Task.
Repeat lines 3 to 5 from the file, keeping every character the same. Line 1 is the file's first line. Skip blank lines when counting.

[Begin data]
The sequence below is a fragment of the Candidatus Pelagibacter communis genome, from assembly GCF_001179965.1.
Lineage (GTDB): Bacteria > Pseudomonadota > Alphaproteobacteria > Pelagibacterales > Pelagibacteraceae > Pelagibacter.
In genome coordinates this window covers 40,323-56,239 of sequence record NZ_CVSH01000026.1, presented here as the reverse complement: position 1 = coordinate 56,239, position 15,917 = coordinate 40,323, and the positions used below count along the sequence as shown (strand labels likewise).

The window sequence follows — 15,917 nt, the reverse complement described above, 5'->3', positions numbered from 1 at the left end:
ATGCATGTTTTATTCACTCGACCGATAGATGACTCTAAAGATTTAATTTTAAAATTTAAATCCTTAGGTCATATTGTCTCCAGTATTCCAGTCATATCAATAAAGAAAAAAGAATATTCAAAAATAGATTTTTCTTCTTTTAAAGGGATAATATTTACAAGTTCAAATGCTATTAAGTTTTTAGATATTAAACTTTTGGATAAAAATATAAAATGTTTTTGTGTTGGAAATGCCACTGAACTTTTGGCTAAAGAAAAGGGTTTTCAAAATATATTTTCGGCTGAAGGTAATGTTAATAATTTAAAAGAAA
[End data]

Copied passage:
In genome coordinates this window covers 40,323-56,239 of sequence record NZ_CVSH01000026.1, presented here as the reverse complement: position 1 = coordinate 56,239, position 15,917 = coordinate 40,323, and the positions used below count along the sequence as shown (strand labels likewise).

The window sequence follows — 15,917 nt, the reverse complement described above, 5'->3', positions numbered from 1 at the left end:
ATGCATGTTTTATTCACTCGACCGATAGATGACTCTAAAGATTTAATTTTAAAATTTAAATCCTTAGGTCATATTGTCTCCAGTATTCCAGTCATATCAATAAAGAAAAAAGAATATTCAAAAATAGATTTTTCTTCTTTTAAAGGGATAATATTTACAAGTTCAAATGCTATTAAGTTTTTAGATATTAAACTTTTGGATAAAAATATAAAATGTTTTTGTGTTGGAAATGCCACTGAACTTTTGGCTAAAGAAAAGGGTTTTCAAAATATATTTTCGGCTGAAGGTAATGTTAATAATTTAAAAGAAA